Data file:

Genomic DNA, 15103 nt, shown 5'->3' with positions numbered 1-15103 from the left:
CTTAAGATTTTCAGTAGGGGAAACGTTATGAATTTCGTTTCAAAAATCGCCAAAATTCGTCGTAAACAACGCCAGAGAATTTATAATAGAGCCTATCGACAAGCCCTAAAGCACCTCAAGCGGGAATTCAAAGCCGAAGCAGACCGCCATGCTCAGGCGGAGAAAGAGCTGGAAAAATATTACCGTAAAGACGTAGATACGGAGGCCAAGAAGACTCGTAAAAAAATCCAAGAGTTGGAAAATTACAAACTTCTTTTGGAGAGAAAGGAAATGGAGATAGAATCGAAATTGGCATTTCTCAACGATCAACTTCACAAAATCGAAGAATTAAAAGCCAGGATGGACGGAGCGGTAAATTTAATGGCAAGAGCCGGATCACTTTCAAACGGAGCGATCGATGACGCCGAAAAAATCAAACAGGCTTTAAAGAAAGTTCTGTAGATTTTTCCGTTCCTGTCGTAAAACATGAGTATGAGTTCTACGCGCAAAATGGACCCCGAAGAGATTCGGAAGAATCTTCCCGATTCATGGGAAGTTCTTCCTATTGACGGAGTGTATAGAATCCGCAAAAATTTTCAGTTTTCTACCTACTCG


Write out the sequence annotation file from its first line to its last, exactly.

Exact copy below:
Genomic DNA, 15103 nt, shown 5'->3' with positions numbered 1-15103 from the left:
CTTAAGATTTTCAGTAGGGGAAACGTTATGAATTTCGTTTCAAAAATCGCCAAAATTCGTCGTAAACAACGCCAGAGAATTTATAATAGAGCCTATCGACAAGCCCTAAAGCACCTCAAGCGGGAATTCAAAGCCGAAGCAGACCGCCATGCTCAGGCGGAGAAAGAGCTGGAAAAATATTACCGTAAAGACGTAGATACGGAGGCCAAGAAGACTCGTAAAAAAATCCAAGAGTTGGAAAATTACAAACTTCTTTTGGAGAGAAAGGAAATGGAGATAGAATCGAAATTGGCATTTCTCAACGATCAACTTCACAAAATCGAAGAATTAAAAGCCAGGATGGACGGAGCGGTAAATTTAATGGCAAGAGCCGGATCACTTTCAAACGGAGCGATCGATGACGCCGAAAAAATCAAACAGGCTTTAAAGAAAGTTCTGTAGATTTTTCCGTTCCTGTCGTAAAACATGAGTATGAGTTCTACGCGCAAAATGGACCCCGAAGAGATTCGGAAGAATCTTCCCGATTCATGGGAAGTTCTTCCTATTGACGGAGTGTATAGAATCCGCAAAAATTTTCAGTTTTCTACCTACTCG